Now the battle will be in the courtrooms and Big Media studios after the election:
Six so-called "SWAT teams" of lawyers and political operatives will be situated around the country with fueled-up jets awaiting Kerry's orders to speed to a battleground state. The teams have been told to be ready to fly on the evening of the election to begin mounting legal and political fights. Every battleground state will have a SWAT team within an hour of its borders.
The Kerry campaign has recount office space in every battleground state, with plans so detailed they include the number of staplers and coffee machines needed to mount legal challenges.
"Right now, we have 10,000 lawyers out in the battleground states on Election Day, and that number is growing by the day," said Michael Whouley, a Kerry confidant who is running election operations at the Democratic National Committee.
While the lawyers litigate, political operatives will try to shape public perception. Their goal would be to persuade voters that Kerry has the best claim to the presidency and that Republicans are trying to steal it.
Democrats are already laying the public relations groundwork by pointing to every possible voting irregularity before the Nov. 2 election and accusing Republicans of wrongdoing.
Or as Terry McAuliffe might as well put it, paraphrasing Bluto Blutarsky, "This election isn't over until we say it's over." The Democrats faith in, and respect for, the will of the people has reached a new low as the DNC has apparently started to substitute its own bathwater for Kool-Aid. They've been repeating the tired lies about stolen elections, a hopelessly corrupt electoral process, and RNC efforts to disenfranchise voters for so long that they now are acting as though no election result, except one giving them a victory, will be valid.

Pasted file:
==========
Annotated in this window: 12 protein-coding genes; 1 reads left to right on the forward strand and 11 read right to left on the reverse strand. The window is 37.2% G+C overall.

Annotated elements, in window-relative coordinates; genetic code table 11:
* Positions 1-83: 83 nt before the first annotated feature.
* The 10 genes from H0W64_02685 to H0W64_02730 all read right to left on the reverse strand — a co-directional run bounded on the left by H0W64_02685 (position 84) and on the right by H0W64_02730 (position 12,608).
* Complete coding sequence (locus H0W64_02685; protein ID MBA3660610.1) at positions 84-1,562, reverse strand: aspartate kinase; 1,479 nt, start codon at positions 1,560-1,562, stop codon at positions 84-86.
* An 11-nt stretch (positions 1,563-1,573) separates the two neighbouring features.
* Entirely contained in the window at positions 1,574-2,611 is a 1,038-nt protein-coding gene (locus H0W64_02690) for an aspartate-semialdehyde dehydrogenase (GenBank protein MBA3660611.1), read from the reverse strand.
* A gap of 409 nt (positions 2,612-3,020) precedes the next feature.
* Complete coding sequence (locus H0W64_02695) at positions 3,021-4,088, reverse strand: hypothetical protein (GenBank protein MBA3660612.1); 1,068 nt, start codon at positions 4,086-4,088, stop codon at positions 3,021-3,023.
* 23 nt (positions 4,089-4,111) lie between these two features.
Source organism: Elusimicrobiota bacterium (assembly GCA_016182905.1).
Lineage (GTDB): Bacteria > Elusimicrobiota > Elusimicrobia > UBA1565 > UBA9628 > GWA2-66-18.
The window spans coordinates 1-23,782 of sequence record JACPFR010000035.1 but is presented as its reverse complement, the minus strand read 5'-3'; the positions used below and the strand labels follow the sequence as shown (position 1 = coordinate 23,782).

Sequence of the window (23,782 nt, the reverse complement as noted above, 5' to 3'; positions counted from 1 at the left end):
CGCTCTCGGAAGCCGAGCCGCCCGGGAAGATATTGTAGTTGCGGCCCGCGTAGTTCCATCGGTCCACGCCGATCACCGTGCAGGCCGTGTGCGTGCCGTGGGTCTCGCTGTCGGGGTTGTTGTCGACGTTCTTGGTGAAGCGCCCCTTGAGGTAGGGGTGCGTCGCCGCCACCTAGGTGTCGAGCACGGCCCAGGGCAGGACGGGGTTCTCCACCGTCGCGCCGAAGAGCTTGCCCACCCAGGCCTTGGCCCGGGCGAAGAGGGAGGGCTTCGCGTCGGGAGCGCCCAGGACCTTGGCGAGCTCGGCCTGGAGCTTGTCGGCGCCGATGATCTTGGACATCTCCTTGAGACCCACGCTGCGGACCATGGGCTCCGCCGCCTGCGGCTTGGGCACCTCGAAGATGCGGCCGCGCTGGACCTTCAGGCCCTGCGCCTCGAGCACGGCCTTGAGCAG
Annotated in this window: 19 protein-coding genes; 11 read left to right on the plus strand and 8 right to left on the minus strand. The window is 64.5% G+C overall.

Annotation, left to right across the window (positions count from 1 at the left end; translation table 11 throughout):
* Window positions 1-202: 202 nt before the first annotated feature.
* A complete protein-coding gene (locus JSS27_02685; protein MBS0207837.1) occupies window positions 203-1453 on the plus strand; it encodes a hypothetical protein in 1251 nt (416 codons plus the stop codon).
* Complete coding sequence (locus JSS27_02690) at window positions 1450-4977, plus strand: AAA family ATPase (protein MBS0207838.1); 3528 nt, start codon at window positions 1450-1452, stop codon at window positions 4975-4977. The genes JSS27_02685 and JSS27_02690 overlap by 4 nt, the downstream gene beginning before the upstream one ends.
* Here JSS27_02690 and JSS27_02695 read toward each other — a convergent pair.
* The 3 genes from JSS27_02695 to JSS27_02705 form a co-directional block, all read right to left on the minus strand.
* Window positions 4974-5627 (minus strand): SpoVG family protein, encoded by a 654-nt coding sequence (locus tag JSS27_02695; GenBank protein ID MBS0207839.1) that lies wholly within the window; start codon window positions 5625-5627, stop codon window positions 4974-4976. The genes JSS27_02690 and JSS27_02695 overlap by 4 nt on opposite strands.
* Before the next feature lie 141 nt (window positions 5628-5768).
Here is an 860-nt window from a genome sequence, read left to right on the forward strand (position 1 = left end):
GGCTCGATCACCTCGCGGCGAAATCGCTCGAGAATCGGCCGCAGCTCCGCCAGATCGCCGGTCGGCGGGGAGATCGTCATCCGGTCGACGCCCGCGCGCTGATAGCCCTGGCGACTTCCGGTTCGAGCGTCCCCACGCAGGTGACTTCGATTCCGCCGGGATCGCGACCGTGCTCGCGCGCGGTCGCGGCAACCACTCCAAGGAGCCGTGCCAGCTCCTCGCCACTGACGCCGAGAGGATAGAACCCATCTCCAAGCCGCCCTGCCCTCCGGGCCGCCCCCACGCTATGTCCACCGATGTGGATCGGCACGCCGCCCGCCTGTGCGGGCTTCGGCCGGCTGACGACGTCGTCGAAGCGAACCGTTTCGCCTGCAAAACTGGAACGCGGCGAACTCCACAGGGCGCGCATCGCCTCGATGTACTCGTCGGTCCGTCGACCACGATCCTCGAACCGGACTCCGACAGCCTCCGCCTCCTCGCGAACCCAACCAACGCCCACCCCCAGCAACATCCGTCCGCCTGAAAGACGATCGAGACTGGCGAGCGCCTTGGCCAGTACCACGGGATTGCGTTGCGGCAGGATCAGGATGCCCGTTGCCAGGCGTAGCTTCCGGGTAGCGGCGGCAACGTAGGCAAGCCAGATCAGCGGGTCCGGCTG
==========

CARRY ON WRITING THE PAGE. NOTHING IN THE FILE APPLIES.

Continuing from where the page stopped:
Remember, though, that while 2000 was somewhat ad hoc on the part of everyone, this time the chaos and complete lack of goodwill is premeditated:
Gore didn't plan for the legal showdown, though few could have predicted it before Election Day. And he watched as Bush seized political advantage during the 36-day recount by publicly discussing a transition to the White House.
Not this time, promise Kerry's advisers. If there is doubt about the results, they will fight without delay.
"...as Bush seized political advantage ...," as usual, their language betrays their true feelings. But I'm curious what the criteria for "doubt" might be, and in whose mind must that "doubt" must reside. But why would there be any doubt about the results? I mean, aside from the Angry Left's blatant efforts to sow discord, contempt, and fear in the electorate. Prepare to reap the whirlwind.
"The first thing we will do is make sure everybody has an opportunity to vote and every vote is counted," said Kerry spokeswoman Stephanie Cutter.
Their respect for the process is touching. Or, rather, it would be if they weren't going out of their way to prevent the mailing of absentee ballots to those overseas, i.e., the United States Armed Forces, by waiting until the last moment to file their anti-Nader lawsuits.
But it's not as though they really accepted the results in 2000 either. In the next paragraph notice the rather smarmy neglect to note that every single announced result from 3 November 2000 on awarded Bush the election. Why wouldn't he act as though he won?
Amid the tumult of the 2000 recount, Bush sought to make his presidency appear inevitable time by leaking word of his national security team and bringing news cameras into his transition meetings. Gore and his staff were more reluctant to talk about the appointment process.
Folks, we really are on the verge of becoming a Banana Republic here.